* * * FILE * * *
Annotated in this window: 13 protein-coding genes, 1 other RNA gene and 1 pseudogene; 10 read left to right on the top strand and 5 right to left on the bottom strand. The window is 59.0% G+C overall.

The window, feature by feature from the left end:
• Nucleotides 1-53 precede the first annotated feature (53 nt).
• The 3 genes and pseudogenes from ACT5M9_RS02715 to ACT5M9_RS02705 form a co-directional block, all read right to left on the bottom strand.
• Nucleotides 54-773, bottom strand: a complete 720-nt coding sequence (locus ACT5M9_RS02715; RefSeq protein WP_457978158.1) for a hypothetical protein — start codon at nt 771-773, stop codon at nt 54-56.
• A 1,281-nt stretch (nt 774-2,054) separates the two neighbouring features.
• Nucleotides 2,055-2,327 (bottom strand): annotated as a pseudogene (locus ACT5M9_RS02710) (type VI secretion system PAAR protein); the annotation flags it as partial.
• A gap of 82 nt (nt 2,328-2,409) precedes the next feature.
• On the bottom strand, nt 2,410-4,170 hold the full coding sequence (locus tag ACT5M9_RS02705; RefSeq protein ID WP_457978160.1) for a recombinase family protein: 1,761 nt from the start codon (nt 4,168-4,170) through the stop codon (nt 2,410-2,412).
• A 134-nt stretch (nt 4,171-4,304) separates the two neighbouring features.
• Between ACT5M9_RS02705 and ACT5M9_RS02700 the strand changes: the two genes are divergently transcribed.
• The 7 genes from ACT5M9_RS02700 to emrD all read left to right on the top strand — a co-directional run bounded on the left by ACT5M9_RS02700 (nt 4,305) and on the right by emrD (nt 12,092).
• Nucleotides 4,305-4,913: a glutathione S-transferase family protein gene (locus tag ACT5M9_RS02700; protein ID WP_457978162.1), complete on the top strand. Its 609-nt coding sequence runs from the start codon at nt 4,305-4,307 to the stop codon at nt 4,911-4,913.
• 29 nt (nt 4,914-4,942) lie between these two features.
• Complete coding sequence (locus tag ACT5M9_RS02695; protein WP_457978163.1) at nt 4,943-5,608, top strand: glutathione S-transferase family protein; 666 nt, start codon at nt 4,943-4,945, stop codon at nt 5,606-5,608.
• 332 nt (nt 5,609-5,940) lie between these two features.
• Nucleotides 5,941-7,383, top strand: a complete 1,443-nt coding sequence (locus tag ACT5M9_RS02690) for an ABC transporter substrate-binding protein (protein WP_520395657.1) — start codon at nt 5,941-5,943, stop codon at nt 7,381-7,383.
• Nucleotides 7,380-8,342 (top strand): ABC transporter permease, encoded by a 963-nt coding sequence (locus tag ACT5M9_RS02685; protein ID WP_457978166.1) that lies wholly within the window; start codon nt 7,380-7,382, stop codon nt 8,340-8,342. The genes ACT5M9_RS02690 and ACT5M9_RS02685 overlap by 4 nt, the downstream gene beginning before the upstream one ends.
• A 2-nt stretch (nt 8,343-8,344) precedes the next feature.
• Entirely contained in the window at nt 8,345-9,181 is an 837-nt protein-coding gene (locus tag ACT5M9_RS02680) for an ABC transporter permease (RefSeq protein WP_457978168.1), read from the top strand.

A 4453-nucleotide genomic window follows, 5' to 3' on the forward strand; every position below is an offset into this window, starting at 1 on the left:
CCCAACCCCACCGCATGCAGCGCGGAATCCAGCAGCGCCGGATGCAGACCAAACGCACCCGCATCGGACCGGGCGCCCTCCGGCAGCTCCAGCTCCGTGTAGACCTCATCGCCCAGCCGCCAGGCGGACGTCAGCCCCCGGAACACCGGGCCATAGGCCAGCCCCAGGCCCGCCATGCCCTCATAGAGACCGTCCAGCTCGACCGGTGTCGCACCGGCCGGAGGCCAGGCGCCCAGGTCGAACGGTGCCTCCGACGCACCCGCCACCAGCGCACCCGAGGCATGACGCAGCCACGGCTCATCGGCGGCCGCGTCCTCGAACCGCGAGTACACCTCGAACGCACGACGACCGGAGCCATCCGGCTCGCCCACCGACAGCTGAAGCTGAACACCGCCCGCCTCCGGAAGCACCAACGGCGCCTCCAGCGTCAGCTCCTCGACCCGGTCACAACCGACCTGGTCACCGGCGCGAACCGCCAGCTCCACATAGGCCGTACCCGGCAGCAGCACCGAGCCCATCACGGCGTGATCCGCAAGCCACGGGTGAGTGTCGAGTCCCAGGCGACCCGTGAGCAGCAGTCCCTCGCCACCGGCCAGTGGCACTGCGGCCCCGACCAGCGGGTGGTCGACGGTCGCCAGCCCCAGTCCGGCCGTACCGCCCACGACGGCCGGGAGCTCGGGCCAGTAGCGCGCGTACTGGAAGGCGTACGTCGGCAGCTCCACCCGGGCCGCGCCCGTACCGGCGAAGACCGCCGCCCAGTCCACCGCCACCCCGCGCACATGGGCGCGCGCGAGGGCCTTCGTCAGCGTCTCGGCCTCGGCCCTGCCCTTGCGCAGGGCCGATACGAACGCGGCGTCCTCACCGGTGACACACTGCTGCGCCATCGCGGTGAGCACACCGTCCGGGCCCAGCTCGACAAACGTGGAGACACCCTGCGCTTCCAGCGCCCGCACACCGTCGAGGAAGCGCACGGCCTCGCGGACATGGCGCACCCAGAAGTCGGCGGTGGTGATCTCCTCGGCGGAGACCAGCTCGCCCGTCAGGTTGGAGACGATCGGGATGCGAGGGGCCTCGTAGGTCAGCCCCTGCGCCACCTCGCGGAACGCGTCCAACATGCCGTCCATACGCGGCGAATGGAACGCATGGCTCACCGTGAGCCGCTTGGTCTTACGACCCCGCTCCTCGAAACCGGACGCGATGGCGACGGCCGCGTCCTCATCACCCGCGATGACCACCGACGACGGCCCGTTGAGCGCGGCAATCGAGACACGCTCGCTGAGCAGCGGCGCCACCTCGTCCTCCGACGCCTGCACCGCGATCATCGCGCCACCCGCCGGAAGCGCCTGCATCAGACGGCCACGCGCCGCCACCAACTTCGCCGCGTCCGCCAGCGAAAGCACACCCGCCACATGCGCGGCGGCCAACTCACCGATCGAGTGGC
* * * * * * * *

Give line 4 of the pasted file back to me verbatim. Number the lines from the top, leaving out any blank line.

• The 3 genes and pseudogenes from ACT5M9_RS02715 to ACT5M9_RS02705 form a co-directional block, all read right to left on the bottom strand.